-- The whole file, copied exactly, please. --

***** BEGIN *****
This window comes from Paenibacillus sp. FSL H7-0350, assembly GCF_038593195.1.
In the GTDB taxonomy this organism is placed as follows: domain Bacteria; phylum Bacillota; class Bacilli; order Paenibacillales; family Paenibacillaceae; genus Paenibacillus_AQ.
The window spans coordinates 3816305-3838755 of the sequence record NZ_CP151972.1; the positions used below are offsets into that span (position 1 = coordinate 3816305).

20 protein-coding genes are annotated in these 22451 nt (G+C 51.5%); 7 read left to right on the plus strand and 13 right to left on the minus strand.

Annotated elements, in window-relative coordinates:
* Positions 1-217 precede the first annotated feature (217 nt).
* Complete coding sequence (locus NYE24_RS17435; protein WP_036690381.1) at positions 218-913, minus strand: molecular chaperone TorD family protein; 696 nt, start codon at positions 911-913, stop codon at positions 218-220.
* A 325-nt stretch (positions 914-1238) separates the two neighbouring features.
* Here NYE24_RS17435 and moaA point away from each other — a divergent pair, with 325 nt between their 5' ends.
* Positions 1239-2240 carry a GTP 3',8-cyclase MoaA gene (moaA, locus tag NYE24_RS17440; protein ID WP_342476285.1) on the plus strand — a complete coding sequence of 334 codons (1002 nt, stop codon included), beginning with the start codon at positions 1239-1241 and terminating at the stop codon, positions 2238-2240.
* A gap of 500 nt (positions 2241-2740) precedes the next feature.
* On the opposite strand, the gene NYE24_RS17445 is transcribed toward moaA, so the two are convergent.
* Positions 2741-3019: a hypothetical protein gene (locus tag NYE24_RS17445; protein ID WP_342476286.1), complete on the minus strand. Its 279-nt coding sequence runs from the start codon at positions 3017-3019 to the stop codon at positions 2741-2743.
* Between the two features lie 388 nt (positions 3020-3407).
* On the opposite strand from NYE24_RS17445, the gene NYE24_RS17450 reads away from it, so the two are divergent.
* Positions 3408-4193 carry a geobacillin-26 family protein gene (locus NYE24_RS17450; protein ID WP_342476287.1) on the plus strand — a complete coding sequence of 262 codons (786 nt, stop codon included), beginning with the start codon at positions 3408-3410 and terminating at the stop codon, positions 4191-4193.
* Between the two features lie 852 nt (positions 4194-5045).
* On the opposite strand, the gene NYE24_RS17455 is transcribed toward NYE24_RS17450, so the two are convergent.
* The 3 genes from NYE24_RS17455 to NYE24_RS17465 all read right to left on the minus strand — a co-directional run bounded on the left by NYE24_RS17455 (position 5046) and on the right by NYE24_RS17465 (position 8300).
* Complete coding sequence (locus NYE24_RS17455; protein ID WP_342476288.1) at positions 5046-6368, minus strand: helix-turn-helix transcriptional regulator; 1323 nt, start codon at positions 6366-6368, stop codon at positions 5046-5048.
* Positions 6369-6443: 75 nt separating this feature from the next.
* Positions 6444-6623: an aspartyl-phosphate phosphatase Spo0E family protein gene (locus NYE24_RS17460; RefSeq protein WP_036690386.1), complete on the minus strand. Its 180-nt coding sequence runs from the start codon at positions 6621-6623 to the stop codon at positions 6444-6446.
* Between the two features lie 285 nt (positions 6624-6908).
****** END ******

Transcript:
This window comes from Paenibacillus sp. FSL H7-0350, assembly GCF_038593195.1.
In the GTDB taxonomy this organism is placed as follows: domain Bacteria; phylum Bacillota; class Bacilli; order Paenibacillales; family Paenibacillaceae; genus Paenibacillus_AQ.
The window spans coordinates 3816305-3838755 of the sequence record NZ_CP151972.1; the positions used below are offsets into that span (position 1 = coordinate 3816305).

20 protein-coding genes are annotated in these 22451 nt (G+C 51.5%); 7 read left to right on the plus strand and 13 right to left on the minus strand.

Annotated elements, in window-relative coordinates:
* Positions 1-217 precede the first annotated feature (217 nt).
* Complete coding sequence (locus NYE24_RS17435; protein WP_036690381.1) at positions 218-913, minus strand: molecular chaperone TorD family protein; 696 nt, start codon at positions 911-913, stop codon at positions 218-220.
* A 325-nt stretch (positions 914-1238) separates the two neighbouring features.
* Here NYE24_RS17435 and moaA point away from each other — a divergent pair, with 325 nt between their 5' ends.
* Positions 1239-2240 carry a GTP 3',8-cyclase MoaA gene (moaA, locus tag NYE24_RS17440; protein ID WP_342476285.1) on the plus strand — a complete coding sequence of 334 codons (1002 nt, stop codon included), beginning with the start codon at positions 1239-1241 and terminating at the stop codon, positions 2238-2240.
* A gap of 500 nt (positions 2241-2740) precedes the next feature.
* On the opposite strand, the gene NYE24_RS17445 is transcribed toward moaA, so the two are convergent.
* Positions 2741-3019: a hypothetical protein gene (locus tag NYE24_RS17445; protein ID WP_342476286.1), complete on the minus strand. Its 279-nt coding sequence runs from the start codon at positions 3017-3019 to the stop codon at positions 2741-2743.
* Between the two features lie 388 nt (positions 3020-3407).
* On the opposite strand from NYE24_RS17445, the gene NYE24_RS17450 reads away from it, so the two are divergent.
* Positions 3408-4193 carry a geobacillin-26 family protein gene (locus NYE24_RS17450; protein ID WP_342476287.1) on the plus strand — a complete coding sequence of 262 codons (786 nt, stop codon included), beginning with the start codon at positions 3408-3410 and terminating at the stop codon, positions 4191-4193.
* Between the two features lie 852 nt (positions 4194-5045).
* On the opposite strand, the gene NYE24_RS17455 is transcribed toward NYE24_RS17450, so the two are convergent.
* The 3 genes from NYE24_RS17455 to NYE24_RS17465 all read right to left on the minus strand — a co-directional run bounded on the left by NYE24_RS17455 (position 5046) and on the right by NYE24_RS17465 (position 8300).
* Complete coding sequence (locus NYE24_RS17455; protein ID WP_342476288.1) at positions 5046-6368, minus strand: helix-turn-helix transcriptional regulator; 1323 nt, start codon at positions 6366-6368, stop codon at positions 5046-5048.
* Positions 6369-6443: 75 nt separating this feature from the next.
* Positions 6444-6623: an aspartyl-phosphate phosphatase Spo0E family protein gene (locus NYE24_RS17460; RefSeq protein WP_036690386.1), complete on the minus strand. Its 180-nt coding sequence runs from the start codon at positions 6621-6623 to the stop codon at positions 6444-6446.
* Between the two features lie 285 nt (positions 6624-6908).